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An Argentinean Benchmark

Photo by: David Yellen

Posted: Jan 29, 2007 12:25pm ET

Over the weekend, I opened a bottle of Achával-Ferrer's 2002 Finca Altamira Malbec (among other things), and it gave me a chance to reflect a little bit.

When the wine was first released, I rated it 94 points (Nov. 15, 2004, issue), which at the time set a new high watermark for Argentina. This really was the wine that broke Argentina open for me—its racy fruit and minerality were unique, and its depth and concentration were superb.

I try to score on the conservative side of things, so pegging an Argentinean Malbec at 94 points, when none had been there before, felt like going out on a limb at the time. But for me, the wine showed what happens at the perfect point when everything comes together—a great vintage, a great vineyard and the hard work of a dedicated winemaking team.

The wine still shows terrific purity and fruit, along with a fine minerality. It has mellowed just a touch, but is still superlong and racy.

Today it hardly seems like I went out on that limb: A few more Argentinean Malbecs have now passed the 94-point mark, including more recent vintages of the Altamira.

Still, it's nice to reminisce a little over a wine that made such an impression when I first tasted it. Especially when it continues to make that impression ...

David Gillis
January 30, 2007 2:10pm ET
Hi JamesI agree with your comment about trying to score on the conservative side. I was introduced to Argentian Malbec's a few years ago by a co-worker from Argentina and was taken aback by the depth and complexity of the wine. At first I tried to compare it with the usual Cabernet's, etc but soon realized it was a wine that stands out on it's own.It is becoming more popular here in Toronto and I am a little worried that it may take off like the Australian Shiraz's and we may be diluted with some inferior products.Meanwhile I keep enjoying the wines and seek out the special ones.David Gillis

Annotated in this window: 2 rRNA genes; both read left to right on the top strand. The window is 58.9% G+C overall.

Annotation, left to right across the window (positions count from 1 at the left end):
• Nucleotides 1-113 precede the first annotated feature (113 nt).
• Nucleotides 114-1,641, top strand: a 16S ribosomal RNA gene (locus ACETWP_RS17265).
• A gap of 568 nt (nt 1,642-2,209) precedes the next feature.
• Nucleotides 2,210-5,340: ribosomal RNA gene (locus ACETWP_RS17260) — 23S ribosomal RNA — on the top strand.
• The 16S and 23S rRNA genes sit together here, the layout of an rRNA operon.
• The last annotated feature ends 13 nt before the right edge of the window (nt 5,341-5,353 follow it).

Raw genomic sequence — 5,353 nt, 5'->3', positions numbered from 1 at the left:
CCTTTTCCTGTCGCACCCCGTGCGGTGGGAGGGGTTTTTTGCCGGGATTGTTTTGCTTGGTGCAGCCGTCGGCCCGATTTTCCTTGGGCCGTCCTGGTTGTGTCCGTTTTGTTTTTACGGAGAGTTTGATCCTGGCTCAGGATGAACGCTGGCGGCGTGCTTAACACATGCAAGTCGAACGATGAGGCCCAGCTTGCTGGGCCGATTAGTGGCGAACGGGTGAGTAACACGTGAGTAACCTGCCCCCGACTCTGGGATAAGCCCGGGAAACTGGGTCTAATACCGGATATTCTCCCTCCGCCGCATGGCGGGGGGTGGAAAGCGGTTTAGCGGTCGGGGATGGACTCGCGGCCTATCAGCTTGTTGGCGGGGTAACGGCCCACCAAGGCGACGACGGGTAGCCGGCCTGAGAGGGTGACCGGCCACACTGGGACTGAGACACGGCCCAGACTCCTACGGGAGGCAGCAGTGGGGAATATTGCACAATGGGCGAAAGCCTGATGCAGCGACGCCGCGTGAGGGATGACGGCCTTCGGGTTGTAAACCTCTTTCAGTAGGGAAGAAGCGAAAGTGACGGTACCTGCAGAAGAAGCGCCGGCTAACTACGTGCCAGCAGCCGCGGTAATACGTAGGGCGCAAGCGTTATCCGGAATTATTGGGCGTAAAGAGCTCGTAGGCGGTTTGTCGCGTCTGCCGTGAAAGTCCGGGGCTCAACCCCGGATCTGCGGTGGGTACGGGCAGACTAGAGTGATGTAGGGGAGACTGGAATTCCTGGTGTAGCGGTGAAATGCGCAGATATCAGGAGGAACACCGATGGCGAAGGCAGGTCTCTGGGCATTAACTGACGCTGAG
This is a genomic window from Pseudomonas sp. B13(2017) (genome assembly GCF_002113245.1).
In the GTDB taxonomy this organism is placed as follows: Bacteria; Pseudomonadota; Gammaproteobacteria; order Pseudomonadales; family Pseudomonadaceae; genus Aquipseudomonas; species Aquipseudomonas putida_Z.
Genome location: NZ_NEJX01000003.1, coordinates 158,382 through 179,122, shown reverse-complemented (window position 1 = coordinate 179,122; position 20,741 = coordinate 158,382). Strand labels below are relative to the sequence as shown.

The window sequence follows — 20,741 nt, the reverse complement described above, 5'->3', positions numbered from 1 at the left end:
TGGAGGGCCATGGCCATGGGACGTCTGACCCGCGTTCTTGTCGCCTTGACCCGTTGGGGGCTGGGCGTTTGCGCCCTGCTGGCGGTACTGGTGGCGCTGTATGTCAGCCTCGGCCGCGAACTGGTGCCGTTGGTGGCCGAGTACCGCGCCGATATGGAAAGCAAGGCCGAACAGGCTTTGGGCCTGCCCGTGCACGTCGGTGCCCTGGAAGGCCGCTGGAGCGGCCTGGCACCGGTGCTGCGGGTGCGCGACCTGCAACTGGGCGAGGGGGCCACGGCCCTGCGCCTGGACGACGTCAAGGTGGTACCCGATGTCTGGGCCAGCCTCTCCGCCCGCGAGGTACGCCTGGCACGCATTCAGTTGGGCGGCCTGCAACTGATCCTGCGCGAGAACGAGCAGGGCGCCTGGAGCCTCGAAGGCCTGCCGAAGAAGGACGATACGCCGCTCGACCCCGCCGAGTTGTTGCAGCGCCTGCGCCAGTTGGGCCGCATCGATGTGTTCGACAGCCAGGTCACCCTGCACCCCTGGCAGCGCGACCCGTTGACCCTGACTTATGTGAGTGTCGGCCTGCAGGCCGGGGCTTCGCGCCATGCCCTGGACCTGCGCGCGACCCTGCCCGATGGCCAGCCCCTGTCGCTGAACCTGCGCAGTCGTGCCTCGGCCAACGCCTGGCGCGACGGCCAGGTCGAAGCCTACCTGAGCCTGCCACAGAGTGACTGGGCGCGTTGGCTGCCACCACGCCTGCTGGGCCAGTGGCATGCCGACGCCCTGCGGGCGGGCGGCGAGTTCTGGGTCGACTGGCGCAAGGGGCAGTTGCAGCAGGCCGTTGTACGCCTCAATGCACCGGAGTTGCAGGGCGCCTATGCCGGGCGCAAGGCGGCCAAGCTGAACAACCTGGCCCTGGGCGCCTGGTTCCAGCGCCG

Jeff Jacques
NYC —  January 30, 2007 7:53pm ET
My wife and I went to BA last year in Feb. We had a different Malbec every night and were astounded by the wonderful wines. Our standout wine of the trip was the last bottle of the Altos Las Hormigas Reserve 2002 that we had with the chef's tasting at the Palace Alvear. A transporting wine! But we had consistently good wines everywhere we went. I'm looking forward to returning and in the interim I purchase Malbec liberally.Jeff
K Wilson
San Francisco, CA —  January 31, 2007 12:19am ET
James, We definitely agree with your comments. My wife and I lived in Brazil for about a year and a half -- Malbecs from Argentina were a staple of our wine experience there. Ach¿l-Ferrer's selections were exceptional; they continue to put a smile on our face any time we come across them now that we are back in the US. We had a chance to visit the winery in Mendoza in 2004 and were treated very well by Santiago Achaval. During the visit, it was clear that they are committed to quality and benchmarking themselves internationally. He mentioned that they are building a new winery out of town -- do you know if it is operational yet?
James Molesworth
January 31, 2007 9:48am ET
Jeff: The Hormigas Reserva is a really terrific wine, from winemaker Alberto Antonini. The just-released '05 was in my most recent tasting, so a review will be out soon.

K: Yes, Santiago's new winery is built. I think the power went out on them the first day they were using it for harvest (!), but they got the kinks ironed out. Look for their basic Malbec, which goes for about $25. In the house style, but without the single vineyard premium price...
Amherst Wines & Spirits
Amherst, MA —  February 2, 2007 10:18am ET
At a trade tasting last Fall I discovered a Malbec from a winery I had never heard of - Mendel. Blew my socks off. Has anyone ever come across this beauty? Retail - about $25.
James Molesworth
February 2, 2007 10:21am ET
Amherst: Mendel is a new project from winemaker Roberto de la Mota. You can find more on it here:


and here:

Michael Davidoff
Sebastopol —  February 25, 2007 11:42pm ET
Malbec is my favorite varietal and I just drank a Bodega Noemia Patagonia 2004, wow is almost all I can say. Malbecs are underrated by most consumers and therefore there is more for the ones who love it. I have also found some great ones in Sonoma from Hanna Imagery and Chateau St. Jean (reserve).

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